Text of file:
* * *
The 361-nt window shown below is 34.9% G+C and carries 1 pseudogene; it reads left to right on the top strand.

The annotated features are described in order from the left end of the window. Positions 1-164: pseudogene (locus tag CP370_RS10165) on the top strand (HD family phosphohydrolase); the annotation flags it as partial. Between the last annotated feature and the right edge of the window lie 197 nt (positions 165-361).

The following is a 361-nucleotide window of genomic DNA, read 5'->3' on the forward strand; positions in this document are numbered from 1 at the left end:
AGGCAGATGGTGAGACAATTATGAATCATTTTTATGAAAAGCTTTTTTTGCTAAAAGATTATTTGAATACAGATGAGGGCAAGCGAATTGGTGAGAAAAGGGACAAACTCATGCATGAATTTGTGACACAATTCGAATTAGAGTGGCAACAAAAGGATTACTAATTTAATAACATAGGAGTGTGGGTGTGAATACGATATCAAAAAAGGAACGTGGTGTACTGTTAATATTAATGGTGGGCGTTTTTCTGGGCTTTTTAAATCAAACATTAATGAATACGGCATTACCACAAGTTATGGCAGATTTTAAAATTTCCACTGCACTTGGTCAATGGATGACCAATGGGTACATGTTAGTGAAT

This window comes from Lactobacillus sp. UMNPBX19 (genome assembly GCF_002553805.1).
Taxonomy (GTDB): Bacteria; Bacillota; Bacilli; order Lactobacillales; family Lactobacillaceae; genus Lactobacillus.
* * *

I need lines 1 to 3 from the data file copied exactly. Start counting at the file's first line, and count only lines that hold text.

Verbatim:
The 361-nt window shown below is 34.9% G+C and carries 1 pseudogene; it reads left to right on the top strand.

The annotated features are described in order from the left end of the window. Positions 1-164: pseudogene (locus tag CP370_RS10165) on the top strand (HD family phosphohydrolase); the annotation flags it as partial. Between the last annotated feature and the right edge of the window lie 197 nt (positions 165-361).

The following is a 361-nucleotide window of genomic DNA, read 5'->3' on the forward strand; positions in this document are numbered from 1 at the left end: